a thermal runaway condition until the self-heating
causes physical destruction of the device.
Figure 23: R-T Characteristic
Voltage Dependence
Voltage dependence of PTC thermistors must be
considered in any discussion of the resistance-temperature characteristic. Figure <24> shows that
for a PTC maintained at a constant temperature, the
resistance decreases as the voltage across the
device is increased. Thus, any measurements of the
resistance-temperature characteristic must specify
the voltage applied during test in order to be
meaningful.
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Voltage-Current Characteristic
The volt-amp (V/I) curve defines the relationship
between current and voltage at any point of thermal
equilibrium. It is clear from Figure 25 that the temperature and the resistance of the PTC are affected
by both power dissipation (self-heating) and ambient
conditions. Any factor that changes the dissipation
constant also changes the shape of the V/I curve.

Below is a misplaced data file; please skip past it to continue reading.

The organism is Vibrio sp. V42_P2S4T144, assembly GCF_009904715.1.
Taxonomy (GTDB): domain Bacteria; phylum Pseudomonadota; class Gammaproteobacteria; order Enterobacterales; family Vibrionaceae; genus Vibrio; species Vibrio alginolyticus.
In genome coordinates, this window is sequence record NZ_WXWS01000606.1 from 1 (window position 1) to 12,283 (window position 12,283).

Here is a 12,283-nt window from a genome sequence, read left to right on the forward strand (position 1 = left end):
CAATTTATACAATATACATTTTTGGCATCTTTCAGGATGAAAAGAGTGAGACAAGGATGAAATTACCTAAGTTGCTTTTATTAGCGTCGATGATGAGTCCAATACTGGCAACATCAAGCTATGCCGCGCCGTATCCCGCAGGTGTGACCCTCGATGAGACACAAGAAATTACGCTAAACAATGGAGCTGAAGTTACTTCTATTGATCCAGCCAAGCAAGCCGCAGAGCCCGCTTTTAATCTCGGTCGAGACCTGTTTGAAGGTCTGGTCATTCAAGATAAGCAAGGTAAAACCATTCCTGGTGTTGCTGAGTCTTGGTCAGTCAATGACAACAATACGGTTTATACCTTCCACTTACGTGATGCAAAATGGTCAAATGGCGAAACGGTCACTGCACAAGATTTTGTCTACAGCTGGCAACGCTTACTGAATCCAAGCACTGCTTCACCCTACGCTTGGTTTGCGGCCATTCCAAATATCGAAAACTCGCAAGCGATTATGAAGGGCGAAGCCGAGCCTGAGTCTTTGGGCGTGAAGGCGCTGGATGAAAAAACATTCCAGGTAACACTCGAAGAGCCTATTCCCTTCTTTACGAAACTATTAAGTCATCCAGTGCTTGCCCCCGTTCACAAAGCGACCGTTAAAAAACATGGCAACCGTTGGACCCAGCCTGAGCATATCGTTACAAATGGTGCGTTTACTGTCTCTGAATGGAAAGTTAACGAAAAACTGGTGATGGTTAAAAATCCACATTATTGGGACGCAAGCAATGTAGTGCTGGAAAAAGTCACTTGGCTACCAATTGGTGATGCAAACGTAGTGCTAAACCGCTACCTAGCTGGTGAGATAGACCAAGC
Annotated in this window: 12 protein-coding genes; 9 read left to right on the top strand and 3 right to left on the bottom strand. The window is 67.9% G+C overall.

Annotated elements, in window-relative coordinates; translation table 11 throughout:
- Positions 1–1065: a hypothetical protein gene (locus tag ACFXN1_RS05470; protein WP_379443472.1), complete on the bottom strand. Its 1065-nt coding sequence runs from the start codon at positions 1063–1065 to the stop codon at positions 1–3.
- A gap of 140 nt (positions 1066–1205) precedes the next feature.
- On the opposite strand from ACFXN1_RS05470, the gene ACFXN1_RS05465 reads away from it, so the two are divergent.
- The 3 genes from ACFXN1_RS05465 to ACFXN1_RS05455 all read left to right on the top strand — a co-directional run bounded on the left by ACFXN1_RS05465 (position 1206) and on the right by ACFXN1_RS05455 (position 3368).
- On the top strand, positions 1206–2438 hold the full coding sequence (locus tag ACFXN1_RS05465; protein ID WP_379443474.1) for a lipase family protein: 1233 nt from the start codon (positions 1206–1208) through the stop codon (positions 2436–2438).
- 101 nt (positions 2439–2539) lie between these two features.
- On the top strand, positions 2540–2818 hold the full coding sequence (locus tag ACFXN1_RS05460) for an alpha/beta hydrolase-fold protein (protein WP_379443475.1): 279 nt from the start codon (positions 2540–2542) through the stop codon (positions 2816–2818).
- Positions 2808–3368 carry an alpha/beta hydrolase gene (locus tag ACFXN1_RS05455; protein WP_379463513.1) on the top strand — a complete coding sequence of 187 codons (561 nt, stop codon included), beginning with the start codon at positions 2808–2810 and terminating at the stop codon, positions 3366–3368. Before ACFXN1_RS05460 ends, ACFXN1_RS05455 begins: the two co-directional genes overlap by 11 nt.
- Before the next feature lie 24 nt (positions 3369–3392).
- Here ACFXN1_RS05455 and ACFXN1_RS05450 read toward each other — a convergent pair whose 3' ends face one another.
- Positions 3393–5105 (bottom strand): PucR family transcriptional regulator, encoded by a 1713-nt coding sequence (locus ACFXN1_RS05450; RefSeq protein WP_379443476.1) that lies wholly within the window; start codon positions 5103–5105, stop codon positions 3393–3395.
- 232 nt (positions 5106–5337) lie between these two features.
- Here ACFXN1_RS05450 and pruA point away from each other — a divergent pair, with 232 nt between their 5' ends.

and specifications that permit the designer or user to
create an ideal model of the device. This greatly
simplifies the design process, and is adequate for
most applications involving self-heated PTC
thermistors.
The ideal model of a PTC thermistor assumes the
following conditions:
• The resistance of the device is equal to the
minimum resistance for all temperatures below
the transition temperature.
• The resistance of the device is infinite at all temperatures above the transition temperature.
• The dissipation constant does not change over
the temperature range of interest.
• The voltage dependency of the device is not
considered.
Similar to NTC devices, the steady state voltagecurrent characteristic of PTC devices will be affected
by changes in the ambient temperature, radiation,
dissipation constant and electrical parameters in the
circuit.
Applications for PTC Thermistors
Figure 25: Voltage-Current Characteristic.
There are very few commercial applications
involving PTC thermistors that are based upon the
resistance-temperature characteristic. Most PTC
thermistor applications are based upon either the
steady state self-heated condition (voltage-current
characteristic) or upon the dynamic self-heated
condition (current-time characteristic) or a combination of both. We shall now list some of the most